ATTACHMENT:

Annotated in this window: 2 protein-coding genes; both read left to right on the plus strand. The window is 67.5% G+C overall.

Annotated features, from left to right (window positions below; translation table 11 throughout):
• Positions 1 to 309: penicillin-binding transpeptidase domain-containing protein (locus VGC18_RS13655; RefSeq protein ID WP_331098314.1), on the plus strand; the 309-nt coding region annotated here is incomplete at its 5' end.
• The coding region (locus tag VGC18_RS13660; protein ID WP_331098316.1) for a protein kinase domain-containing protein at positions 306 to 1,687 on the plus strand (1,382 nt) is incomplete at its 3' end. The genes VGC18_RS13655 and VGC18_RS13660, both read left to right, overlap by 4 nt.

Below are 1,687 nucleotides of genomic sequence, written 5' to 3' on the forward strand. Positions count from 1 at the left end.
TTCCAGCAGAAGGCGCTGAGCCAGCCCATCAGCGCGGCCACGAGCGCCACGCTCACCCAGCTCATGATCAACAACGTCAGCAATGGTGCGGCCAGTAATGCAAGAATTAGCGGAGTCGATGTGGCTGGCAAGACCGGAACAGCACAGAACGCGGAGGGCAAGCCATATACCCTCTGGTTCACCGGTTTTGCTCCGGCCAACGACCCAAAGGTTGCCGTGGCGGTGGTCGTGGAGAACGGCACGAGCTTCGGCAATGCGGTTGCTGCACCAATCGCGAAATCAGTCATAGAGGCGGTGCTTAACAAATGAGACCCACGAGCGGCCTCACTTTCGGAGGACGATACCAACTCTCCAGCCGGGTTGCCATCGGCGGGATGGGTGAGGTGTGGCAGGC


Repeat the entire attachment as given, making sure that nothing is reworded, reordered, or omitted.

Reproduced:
Annotated in this window: 2 protein-coding genes; both read left to right on the plus strand. The window is 67.5% G+C overall.

Annotated features, from left to right (window positions below; translation table 11 throughout):
• Positions 1 to 309: penicillin-binding transpeptidase domain-containing protein (locus VGC18_RS13655; RefSeq protein ID WP_331098314.1), on the plus strand; the 309-nt coding region annotated here is incomplete at its 5' end.
• The coding region (locus tag VGC18_RS13660; protein ID WP_331098316.1) for a protein kinase domain-containing protein at positions 306 to 1,687 on the plus strand (1,382 nt) is incomplete at its 3' end. The genes VGC18_RS13655 and VGC18_RS13660, both read left to right, overlap by 4 nt.

Below are 1,687 nucleotides of genomic sequence, written 5' to 3' on the forward strand. Positions count from 1 at the left end.
TTCCAGCAGAAGGCGCTGAGCCAGCCCATCAGCGCGGCCACGAGCGCCACGCTCACCCAGCTCATGATCAACAACGTCAGCAATGGTGCGGCCAGTAATGCAAGAATTAGCGGAGTCGATGTGGCTGGCAAGACCGGAACAGCACAGAACGCGGAGGGCAAGCCATATACCCTCTGGTTCACCGGTTTTGCTCCGGCCAACGACCCAAAGGTTGCCGTGGCGGTGGTCGTGGAGAACGGCACGAGCTTCGGCAATGCGGTTGCTGCACCAATCGCGAAATCAGTCATAGAGGCGGTGCTTAACAAATGAGACCCACGAGCGGCCTCACTTTCGGAGGACGATACCAACTCTCCAGCCGGGTTGCCATCGGCGGGATGGGTGAGGTGTGGCAGGC